However, let's look at the way the passage itself describes the time that these gifts will cease. Verse 10 says that they will cease "when perfection comes". Likewise, this is when "the imperfect disappears". Verse 12 tells us that during this time, we will see face to face and know fully and be fully known.
While the completed Bible is certainly perfect, the day the Bible was completed with Revelation does not seem to be a day when the imperfect disappeared. There is still a whole lot of imperfection in this world. It also doesn't seem to fit with the phrases regarding seeing face to face, knowing fully, and being fully known. I have read the Bible through several times and still have questions about God. I'm sorry to all of my cessationist friends, but this theory just doesn't add up.
So when will prophecy cease? When will perfection come and imperfection disappear?. When will we see face to face? When will we know fully and be fully known? Heaven. After Jesus' return and when we are in heaven, all of those conditions will be met. God will restore and perfect everything. We will see Him face to face. We will know God fully and be known by each other fully because there will be nothing left hidden or secret. It makes sense too. We won't need prophecy in Heaven because we can just talk to Jesus!
Lower case prophecy happens all throughout the Bible and there is no biblical reason to believe it has ceased yet. Both church history and modern churches claim to have members who prophecy. And 1 Corinthians 13 seems to say that prophecy will be around until we are all in heaven. It seems to me that prophecy still happens today.
How should we react to a "Prophecy"?
If someone claims to be speaking the very Words of God to you and tells you to obey, then don't believe them unless they have a chapter and verse to go with their quote. The Bible is finished and this kind of Prophecy does not happen today.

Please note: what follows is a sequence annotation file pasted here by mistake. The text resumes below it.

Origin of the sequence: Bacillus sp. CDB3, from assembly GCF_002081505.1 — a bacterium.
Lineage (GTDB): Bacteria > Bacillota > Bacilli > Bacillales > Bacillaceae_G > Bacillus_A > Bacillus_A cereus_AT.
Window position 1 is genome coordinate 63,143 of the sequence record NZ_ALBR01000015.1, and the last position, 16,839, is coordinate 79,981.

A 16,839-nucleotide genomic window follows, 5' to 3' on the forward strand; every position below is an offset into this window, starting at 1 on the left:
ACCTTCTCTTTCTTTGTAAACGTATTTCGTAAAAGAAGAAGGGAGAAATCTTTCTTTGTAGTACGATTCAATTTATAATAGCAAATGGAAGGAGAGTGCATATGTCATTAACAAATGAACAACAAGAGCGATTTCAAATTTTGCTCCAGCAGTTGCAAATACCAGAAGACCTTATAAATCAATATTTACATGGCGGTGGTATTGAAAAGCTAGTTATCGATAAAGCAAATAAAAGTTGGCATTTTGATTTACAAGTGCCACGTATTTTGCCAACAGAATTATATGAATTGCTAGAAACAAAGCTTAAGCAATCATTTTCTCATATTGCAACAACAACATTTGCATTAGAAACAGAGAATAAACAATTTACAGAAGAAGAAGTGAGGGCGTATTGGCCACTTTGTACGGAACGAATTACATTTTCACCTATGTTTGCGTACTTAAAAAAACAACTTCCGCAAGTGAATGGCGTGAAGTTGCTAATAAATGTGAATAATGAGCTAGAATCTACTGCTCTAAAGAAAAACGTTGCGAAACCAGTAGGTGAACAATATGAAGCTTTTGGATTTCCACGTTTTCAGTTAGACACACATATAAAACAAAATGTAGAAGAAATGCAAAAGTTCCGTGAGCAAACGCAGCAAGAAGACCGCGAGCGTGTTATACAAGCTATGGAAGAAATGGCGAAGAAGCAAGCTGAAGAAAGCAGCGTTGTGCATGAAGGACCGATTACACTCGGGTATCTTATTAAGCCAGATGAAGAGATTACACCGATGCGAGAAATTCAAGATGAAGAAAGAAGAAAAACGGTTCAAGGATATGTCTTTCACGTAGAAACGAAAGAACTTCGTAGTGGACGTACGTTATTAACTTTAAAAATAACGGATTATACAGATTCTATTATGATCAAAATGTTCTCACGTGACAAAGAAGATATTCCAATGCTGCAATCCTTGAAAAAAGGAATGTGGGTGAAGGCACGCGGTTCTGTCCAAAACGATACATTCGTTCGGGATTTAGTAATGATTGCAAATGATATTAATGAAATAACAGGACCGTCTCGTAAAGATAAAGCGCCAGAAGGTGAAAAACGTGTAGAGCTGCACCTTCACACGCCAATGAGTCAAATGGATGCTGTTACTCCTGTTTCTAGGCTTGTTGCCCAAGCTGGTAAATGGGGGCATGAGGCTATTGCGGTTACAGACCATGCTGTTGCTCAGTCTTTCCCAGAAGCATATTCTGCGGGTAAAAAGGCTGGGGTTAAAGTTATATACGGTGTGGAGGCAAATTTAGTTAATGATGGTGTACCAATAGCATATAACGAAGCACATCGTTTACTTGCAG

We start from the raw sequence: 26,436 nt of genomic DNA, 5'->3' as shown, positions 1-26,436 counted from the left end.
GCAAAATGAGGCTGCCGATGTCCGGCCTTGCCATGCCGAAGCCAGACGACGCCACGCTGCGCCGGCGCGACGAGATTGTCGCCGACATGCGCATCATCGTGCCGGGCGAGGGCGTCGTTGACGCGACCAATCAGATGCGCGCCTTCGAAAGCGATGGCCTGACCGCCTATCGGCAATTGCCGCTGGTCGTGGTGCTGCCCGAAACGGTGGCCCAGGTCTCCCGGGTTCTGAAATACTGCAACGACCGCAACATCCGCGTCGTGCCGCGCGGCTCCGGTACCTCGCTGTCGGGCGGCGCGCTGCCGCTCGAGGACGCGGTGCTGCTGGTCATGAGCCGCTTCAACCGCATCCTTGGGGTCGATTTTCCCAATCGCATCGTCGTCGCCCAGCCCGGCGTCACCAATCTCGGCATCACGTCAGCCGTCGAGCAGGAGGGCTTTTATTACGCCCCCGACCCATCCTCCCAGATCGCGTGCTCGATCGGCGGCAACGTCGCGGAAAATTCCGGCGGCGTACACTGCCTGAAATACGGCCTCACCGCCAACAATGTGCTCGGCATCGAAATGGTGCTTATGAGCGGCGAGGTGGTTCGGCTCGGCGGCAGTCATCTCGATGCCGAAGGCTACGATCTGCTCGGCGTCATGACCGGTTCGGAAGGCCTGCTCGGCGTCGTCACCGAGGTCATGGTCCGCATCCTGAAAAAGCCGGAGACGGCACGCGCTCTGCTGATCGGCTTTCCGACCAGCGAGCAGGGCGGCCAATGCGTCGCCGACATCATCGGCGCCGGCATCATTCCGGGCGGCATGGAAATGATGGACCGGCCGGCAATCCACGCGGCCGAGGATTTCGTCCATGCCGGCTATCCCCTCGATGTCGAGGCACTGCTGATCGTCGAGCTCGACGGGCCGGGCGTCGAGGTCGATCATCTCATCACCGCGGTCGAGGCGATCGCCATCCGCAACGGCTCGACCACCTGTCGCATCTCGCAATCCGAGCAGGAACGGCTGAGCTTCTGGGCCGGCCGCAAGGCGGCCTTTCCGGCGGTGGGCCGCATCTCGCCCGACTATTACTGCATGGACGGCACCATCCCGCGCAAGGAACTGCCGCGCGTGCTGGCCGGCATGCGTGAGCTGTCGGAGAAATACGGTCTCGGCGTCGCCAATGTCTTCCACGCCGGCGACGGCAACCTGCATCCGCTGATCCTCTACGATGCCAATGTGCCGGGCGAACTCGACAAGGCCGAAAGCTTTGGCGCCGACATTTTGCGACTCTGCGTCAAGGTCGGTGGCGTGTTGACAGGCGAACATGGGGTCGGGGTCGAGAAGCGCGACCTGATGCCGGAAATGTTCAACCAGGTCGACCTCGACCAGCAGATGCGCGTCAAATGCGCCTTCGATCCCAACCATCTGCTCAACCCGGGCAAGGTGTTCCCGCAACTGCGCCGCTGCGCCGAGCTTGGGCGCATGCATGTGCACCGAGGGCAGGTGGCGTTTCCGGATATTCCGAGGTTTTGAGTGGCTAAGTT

If someone claims the Holy Spirit wants them to say something to you, then you should listen. Don't automatically reject it as hocus pocus and don't automatically receive it as truth. Instead, Paul tells us how we ought to deal with prophecy.
do not treat prophecies with contempt. Test everything. Hold on to the good. -- 1 Thessalonians 5:20-21
Two or three prophets should speak, and the others should weigh carefully what is said. -- 1 Corinthians 14:29
When someone tells you something that they believe is from God, then hear them out, test it, and weigh it. Sometimes people will flat out be lying to you and just claiming they have a prophecy. Sometimes they will indeed have a prophecy but its not the Holy Spirit on the other end of the phone but a demon. The Bible warns us of such false prophets. Other times, the person may have indeed gotten guidance from God but may have expressed it poorly or drawn the wrong conclusions from it. We see this in Acts 21:4 when the disciples tell Paul through the Spirit that he is not to go to Jerusalem. Yet, Paul still went to Jerusalem and was ultimately arrested. It seems that perhaps the Spirit indeed laid a prophecy of warning on the hearts of the disciples but they added their own emphasis that Paul not go.
So, we need to carefully analyze and test what people say to us when they claim God has revealed something to them. Here are some helpful questions and steps to take...
- Does what this person told me contradict the Bible in any way?
- Does what they told me encourage me to sin or does it encourage my faith and obedience?
- Pray about it. Is the Holy Spirit giving you peace or unrest about this?
- Talk to your pastors about it. What do they think?
Lower case prophecy still happens today and it can be a wonderful thing. We have to be cautious and discerning so we don't just believe anything. But when we carefully test and weigh prophetic claims, we will be able to hold on to the good ones. Let me know if you have any questions and please vote for next week's topic at the top right of the site!